Forget Barcelona, Bilbao or Seville. Now it is Valencia's turn to bask in the international limelight.
Spain's third-largest city has ascended travelers' must-visit list since America's Cup winner Alinghi — from landlocked Switzerland — picked it to host the 32nd America's Cup.
But the America's Cup is only one part of an aggressive urban transformation plan set off 19 years ago to return the city's architectural heritage to its citizens.
"To be here over the last 20 years has been very humbling — it's a big success because the city has totally changed," said Jose Salinas, director of Valencia Tourism since 1991.
"Valencia has taken a big leap forward; it is now a more open and cosmopolitan city than it was before and the people — locals and visitors — are embracing it."
Tourists have responded, just as they did with Barcelona following the 1992 Olympic Games and Bilbao after the opening of the Frank Gehry-designed Guggenheim Museum in 1997.
The latest statistics show Valencia experienced the biggest jump in tourism of any European city. The 1.6 million visitors who came here in 2006 were nearly five times the number who came in 1992.
Better travel connections, including the rise of low-cost airlines, the advent of the Internet, a mushrooming of hotels, conference halls, and museum and art galleries are why Valencia is expected to dwarf the 2 million visitor mark in 2007 — which will make it third only to Madrid and Barcelona.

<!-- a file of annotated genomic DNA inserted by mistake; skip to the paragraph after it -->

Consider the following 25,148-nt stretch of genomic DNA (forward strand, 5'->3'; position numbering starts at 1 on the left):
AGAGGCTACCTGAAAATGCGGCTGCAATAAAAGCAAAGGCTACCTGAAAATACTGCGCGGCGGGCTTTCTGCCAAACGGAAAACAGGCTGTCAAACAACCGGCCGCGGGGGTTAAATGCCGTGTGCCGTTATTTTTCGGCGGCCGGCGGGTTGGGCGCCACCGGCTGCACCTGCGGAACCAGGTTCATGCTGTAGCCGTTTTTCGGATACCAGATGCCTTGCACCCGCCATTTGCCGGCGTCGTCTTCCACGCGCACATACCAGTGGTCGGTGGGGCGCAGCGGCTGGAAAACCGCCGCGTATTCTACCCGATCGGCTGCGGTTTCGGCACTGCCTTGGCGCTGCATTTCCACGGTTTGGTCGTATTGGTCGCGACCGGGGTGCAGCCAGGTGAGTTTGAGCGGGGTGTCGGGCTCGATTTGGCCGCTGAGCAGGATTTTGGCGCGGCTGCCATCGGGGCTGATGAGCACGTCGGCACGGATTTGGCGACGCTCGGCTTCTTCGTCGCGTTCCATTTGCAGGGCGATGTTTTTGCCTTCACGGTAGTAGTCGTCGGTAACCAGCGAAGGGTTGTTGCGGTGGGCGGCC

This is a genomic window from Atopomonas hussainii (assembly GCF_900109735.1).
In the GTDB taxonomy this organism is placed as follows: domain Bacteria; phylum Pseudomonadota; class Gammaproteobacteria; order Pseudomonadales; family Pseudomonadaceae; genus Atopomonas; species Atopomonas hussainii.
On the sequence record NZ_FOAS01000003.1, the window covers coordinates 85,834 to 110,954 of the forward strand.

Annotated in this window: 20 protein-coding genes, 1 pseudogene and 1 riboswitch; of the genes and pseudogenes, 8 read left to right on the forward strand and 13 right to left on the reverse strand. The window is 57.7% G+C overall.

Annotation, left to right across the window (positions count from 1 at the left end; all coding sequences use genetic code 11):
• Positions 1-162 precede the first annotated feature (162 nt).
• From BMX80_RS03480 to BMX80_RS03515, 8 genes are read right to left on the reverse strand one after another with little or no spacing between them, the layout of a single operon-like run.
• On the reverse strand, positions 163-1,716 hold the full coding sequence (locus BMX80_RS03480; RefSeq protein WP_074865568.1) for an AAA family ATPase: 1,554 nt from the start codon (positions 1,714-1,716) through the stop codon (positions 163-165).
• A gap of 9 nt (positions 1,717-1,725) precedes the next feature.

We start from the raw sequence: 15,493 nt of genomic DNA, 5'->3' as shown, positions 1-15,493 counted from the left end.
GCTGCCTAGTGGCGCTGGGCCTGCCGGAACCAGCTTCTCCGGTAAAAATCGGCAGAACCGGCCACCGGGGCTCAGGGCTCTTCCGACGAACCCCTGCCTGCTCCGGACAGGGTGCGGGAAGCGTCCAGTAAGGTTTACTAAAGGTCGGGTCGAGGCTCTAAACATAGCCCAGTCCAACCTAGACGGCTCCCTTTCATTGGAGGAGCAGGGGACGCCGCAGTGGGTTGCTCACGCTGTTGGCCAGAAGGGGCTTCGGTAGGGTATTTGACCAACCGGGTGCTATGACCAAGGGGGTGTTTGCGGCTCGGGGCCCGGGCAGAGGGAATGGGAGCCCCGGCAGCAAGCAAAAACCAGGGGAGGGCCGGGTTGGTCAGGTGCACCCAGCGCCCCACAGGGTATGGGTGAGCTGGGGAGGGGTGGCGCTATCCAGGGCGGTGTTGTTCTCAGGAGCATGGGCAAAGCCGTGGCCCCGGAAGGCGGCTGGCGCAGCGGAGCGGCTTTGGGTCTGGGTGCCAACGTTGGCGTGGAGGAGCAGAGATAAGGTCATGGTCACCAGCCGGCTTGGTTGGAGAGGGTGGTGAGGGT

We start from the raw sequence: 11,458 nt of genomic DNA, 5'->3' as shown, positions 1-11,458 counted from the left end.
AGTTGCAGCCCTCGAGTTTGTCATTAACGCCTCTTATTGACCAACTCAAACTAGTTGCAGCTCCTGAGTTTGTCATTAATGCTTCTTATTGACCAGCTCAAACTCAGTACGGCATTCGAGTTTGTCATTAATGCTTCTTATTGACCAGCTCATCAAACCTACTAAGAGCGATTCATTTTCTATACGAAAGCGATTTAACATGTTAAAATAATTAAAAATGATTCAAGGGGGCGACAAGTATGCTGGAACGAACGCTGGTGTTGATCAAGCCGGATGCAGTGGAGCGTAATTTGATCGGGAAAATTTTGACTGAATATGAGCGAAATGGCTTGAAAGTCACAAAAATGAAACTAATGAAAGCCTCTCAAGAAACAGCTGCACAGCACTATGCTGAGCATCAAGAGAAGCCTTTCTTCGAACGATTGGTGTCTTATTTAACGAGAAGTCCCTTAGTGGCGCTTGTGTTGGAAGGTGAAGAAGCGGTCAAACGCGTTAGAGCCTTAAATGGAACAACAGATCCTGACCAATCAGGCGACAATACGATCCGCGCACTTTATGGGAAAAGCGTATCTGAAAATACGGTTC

Tourist arrivals will include a million people expected here for the America's Cup. But to many, the futuristic Palace of the Arts is what put Valencia on the map.
Designed by the superstar architect Santiago Calatrava, who happens to be a native son, the $334 million palace is part of a complex of museums and other attractions called the City of Arts and Sciences. The futuristic white buildings — most of them designed by Calatrava — include a planetarium, an aquarium, and the arts palace, which is an opera house that looks a little like a floating gladiator helmet.
Like Bilbao, Valencia has a Calatrava-designed bridge, a renowned work by British architect Norman Foster (the Conference Center), and a city mayor willing to spend to transform the city.
Call it the Bilbao effect.